Reinsurance—Reinsurance is coverage for insurance companies that they purchase. Insurance companies often buy reinsurance for risks they can’t or don’t wish to retain fully or to protect themselves from catastrophic losses such as severe weather events. However, reinsurance is becoming more expensive to obtain, which is causing carriers to increase their rates.
What to expect during a hard insurance market and how to respond.
Even the most prepared organizations will have to adapt to the hard market, and businesses can expect to face:
Increased scrutiny when it comes to underwriting (e.g., underwriters asking for more information regarding a business’s risk and characteristics)
Coverage restrictions (e.g., increased retentions) or exclusions
Conditional or nonrenewal notices
Put simply, during a hard market, insurance buyers may face difficult decisions regarding their insurance coverage. Thankfully, however, businesses are not without recourse in the face of a hard market. The following are some strategies to consider to help navigate shifts in the market:
Review your insurance program. Above all, check that your policies account for your business’s greatest exposures. An understanding of your coverage ensures you’re not overlooking any exclusions and will help you secure the right policy for your operations. During a hardening market, it may be necessary to make adjustments to your policies. However, those adjustments shouldn’t come at the expense of the coverage you need.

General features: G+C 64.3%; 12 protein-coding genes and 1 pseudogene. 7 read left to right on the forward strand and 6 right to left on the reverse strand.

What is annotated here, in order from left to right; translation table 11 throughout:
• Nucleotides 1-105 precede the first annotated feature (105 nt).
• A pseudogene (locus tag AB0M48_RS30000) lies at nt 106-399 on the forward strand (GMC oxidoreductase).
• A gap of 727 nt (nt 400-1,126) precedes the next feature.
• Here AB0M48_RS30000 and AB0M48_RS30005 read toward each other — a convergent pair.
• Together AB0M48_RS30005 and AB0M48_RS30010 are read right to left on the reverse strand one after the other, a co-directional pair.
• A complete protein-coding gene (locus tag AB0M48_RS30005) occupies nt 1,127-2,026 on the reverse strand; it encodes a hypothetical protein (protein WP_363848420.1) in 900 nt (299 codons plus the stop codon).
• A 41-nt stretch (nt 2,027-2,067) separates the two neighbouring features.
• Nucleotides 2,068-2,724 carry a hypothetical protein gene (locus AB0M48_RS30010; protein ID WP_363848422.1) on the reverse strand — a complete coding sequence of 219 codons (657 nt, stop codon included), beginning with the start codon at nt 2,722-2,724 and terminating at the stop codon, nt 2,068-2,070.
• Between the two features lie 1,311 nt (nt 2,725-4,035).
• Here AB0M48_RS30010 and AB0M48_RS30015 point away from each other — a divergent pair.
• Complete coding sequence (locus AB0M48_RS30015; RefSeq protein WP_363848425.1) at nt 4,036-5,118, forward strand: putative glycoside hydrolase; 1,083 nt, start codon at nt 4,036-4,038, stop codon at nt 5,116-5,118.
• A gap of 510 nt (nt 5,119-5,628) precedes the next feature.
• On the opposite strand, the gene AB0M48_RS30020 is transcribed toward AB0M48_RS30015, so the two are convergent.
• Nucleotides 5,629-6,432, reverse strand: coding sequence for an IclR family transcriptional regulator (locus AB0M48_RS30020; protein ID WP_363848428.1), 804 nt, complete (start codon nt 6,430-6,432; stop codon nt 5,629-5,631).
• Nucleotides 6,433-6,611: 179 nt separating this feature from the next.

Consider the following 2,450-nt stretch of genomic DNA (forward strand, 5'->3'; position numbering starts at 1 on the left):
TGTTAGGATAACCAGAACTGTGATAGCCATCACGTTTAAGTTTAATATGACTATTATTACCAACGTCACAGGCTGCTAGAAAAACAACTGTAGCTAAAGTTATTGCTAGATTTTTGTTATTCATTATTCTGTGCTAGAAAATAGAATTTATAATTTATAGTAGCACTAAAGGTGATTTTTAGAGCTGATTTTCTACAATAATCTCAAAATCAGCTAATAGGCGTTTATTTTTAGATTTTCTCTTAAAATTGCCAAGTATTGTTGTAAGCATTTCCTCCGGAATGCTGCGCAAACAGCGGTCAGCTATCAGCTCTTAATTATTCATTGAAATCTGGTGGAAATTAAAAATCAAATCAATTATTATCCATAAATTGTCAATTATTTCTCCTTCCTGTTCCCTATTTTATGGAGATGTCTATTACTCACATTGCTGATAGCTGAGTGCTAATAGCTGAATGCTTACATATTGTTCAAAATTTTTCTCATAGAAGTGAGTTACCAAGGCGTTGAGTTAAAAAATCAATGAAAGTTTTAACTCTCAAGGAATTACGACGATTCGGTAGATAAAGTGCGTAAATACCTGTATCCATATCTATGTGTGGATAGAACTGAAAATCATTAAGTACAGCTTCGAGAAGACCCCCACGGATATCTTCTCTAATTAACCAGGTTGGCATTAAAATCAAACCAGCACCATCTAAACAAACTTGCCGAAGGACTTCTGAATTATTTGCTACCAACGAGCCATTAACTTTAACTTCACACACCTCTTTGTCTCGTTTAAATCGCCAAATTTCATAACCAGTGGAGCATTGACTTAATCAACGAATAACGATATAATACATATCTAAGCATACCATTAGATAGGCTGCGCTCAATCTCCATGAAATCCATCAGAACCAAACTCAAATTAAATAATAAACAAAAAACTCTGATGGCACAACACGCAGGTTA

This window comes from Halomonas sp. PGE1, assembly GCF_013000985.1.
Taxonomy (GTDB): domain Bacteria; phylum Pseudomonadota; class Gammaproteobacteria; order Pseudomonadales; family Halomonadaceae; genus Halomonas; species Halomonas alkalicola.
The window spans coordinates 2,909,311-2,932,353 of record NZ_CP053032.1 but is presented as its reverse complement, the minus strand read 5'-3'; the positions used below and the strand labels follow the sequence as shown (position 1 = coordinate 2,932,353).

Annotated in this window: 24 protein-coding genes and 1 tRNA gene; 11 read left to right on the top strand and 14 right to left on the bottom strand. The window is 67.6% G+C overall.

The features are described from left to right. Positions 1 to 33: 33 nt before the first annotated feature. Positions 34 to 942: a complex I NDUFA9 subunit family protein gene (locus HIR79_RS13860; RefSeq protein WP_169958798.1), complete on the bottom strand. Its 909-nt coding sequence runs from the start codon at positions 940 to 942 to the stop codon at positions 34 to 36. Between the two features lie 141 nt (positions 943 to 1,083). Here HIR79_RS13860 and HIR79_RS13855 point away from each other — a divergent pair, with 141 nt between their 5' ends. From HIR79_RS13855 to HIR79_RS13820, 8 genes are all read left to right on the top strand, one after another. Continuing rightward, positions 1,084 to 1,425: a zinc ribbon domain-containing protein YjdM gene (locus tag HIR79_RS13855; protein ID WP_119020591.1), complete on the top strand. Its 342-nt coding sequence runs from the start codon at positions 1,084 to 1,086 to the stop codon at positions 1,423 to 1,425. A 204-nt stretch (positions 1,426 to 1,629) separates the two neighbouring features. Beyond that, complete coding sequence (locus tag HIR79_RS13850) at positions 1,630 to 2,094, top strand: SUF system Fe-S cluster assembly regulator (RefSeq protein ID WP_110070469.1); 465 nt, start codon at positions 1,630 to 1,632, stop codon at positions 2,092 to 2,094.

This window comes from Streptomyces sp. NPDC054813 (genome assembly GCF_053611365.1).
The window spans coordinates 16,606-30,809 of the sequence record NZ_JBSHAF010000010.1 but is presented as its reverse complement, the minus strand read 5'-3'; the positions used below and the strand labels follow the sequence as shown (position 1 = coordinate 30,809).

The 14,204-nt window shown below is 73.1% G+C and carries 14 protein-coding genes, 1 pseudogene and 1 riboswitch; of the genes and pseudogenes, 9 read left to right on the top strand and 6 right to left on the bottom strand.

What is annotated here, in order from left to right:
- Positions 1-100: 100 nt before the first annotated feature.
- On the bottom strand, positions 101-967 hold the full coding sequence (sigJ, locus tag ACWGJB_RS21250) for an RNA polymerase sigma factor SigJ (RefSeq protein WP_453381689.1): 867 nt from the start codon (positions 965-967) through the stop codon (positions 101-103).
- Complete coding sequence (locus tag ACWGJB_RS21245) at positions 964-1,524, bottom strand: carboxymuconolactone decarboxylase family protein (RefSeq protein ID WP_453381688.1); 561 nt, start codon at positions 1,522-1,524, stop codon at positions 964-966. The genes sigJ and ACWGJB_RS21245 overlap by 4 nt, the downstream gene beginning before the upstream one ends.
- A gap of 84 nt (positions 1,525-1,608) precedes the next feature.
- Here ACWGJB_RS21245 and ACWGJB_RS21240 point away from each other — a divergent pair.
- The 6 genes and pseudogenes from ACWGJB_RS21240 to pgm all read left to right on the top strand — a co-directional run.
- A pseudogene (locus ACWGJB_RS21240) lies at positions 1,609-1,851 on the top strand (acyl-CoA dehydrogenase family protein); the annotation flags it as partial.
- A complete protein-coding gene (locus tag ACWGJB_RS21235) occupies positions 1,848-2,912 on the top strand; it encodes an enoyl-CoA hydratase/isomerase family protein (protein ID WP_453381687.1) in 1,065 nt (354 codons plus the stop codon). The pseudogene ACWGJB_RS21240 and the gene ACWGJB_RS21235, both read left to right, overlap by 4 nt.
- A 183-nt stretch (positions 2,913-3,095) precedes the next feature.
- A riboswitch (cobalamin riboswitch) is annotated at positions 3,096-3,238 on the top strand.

Bolster your risk management efforts where possible. Doing so makes your business more attractive to insurers. Your broker can also help you review existing policies and procedures, and make suggestions on ways to secure favorable quotes.
Know your loss history. In a hard market, underwriters will be especially critical when reviewing loss trends. Be prepared to explain the factors contributing to a specific loss and the steps you’ve taken to mitigate future losses.
Budget wisely and plan ahead. In some cases, premium increases are unavoidable, and organizations should be prepared. Businesses should budget accordingly and take insurance costs into account alongside their other normal expenses.
Work with the right insurance broker.
During a hard insurance market, it’s vital to have a competent insurance professional advising your business. Be sure to partner with a broker that has strong carrier relationships and knowledge of your industry.
Communicate with your broker early and often to determine how the hard market will affect your business. Starting the renewal process early can give your broker more time to secure the best coverage for your business.
Business owners who proactively address risk, control losses, and manage exposures will be better prepared for a hardening market than those who do not. Work with your broker now to prepare your business for changes down the road.
If you would like a quote or want to visit about how Thams Agency can help your business, please reach out to us at 800-798-4325 or drop us an email at email@example.com.